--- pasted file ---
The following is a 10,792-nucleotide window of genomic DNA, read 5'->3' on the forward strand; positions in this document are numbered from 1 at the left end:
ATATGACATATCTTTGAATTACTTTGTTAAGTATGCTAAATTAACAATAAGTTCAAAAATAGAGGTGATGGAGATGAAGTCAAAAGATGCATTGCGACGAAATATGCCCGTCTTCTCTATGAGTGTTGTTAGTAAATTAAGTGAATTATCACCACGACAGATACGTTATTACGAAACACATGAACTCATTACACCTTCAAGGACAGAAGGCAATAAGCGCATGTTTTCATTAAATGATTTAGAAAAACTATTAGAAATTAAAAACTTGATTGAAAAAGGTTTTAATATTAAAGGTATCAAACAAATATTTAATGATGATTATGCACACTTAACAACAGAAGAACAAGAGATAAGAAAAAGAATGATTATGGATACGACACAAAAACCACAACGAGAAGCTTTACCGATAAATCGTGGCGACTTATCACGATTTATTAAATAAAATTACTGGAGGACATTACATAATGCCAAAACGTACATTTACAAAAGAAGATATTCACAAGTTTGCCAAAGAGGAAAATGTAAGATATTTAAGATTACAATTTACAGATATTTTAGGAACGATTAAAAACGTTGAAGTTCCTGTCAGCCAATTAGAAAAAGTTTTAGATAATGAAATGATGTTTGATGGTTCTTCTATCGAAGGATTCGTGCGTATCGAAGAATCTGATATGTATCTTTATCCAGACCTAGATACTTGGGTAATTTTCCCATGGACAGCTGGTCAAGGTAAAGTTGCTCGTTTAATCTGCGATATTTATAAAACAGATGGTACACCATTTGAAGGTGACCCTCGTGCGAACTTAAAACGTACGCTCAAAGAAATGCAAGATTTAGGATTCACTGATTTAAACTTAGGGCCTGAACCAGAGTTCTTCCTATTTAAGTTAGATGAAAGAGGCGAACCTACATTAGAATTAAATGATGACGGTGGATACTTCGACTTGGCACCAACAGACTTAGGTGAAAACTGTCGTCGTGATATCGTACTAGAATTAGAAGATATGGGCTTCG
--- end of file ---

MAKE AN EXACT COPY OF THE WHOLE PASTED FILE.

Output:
The following is a 10,792-nucleotide window of genomic DNA, read 5'->3' on the forward strand; positions in this document are numbered from 1 at the left end:
ATATGACATATCTTTGAATTACTTTGTTAAGTATGCTAAATTAACAATAAGTTCAAAAATAGAGGTGATGGAGATGAAGTCAAAAGATGCATTGCGACGAAATATGCCCGTCTTCTCTATGAGTGTTGTTAGTAAATTAAGTGAATTATCACCACGACAGATACGTTATTACGAAACACATGAACTCATTACACCTTCAAGGACAGAAGGCAATAAGCGCATGTTTTCATTAAATGATTTAGAAAAACTATTAGAAATTAAAAACTTGATTGAAAAAGGTTTTAATATTAAAGGTATCAAACAAATATTTAATGATGATTATGCACACTTAACAACAGAAGAACAAGAGATAAGAAAAAGAATGATTATGGATACGACACAAAAACCACAACGAGAAGCTTTACCGATAAATCGTGGCGACTTATCACGATTTATTAAATAAAATTACTGGAGGACATTACATAATGCCAAAACGTACATTTACAAAAGAAGATATTCACAAGTTTGCCAAAGAGGAAAATGTAAGATATTTAAGATTACAATTTACAGATATTTTAGGAACGATTAAAAACGTTGAAGTTCCTGTCAGCCAATTAGAAAAAGTTTTAGATAATGAAATGATGTTTGATGGTTCTTCTATCGAAGGATTCGTGCGTATCGAAGAATCTGATATGTATCTTTATCCAGACCTAGATACTTGGGTAATTTTCCCATGGACAGCTGGTCAAGGTAAAGTTGCTCGTTTAATCTGCGATATTTATAAAACAGATGGTACACCATTTGAAGGTGACCCTCGTGCGAACTTAAAACGTACGCTCAAAGAAATGCAAGATTTAGGATTCACTGATTTAAACTTAGGGCCTGAACCAGAGTTCTTCCTATTTAAGTTAGATGAAAGAGGCGAACCTACATTAGAATTAAATGATGACGGTGGATACTTCGACTTGGCACCAACAGACTTAGGTGAAAACTGTCGTCGTGATATCGTACTAGAATTAGAAGATATGGGCTTCG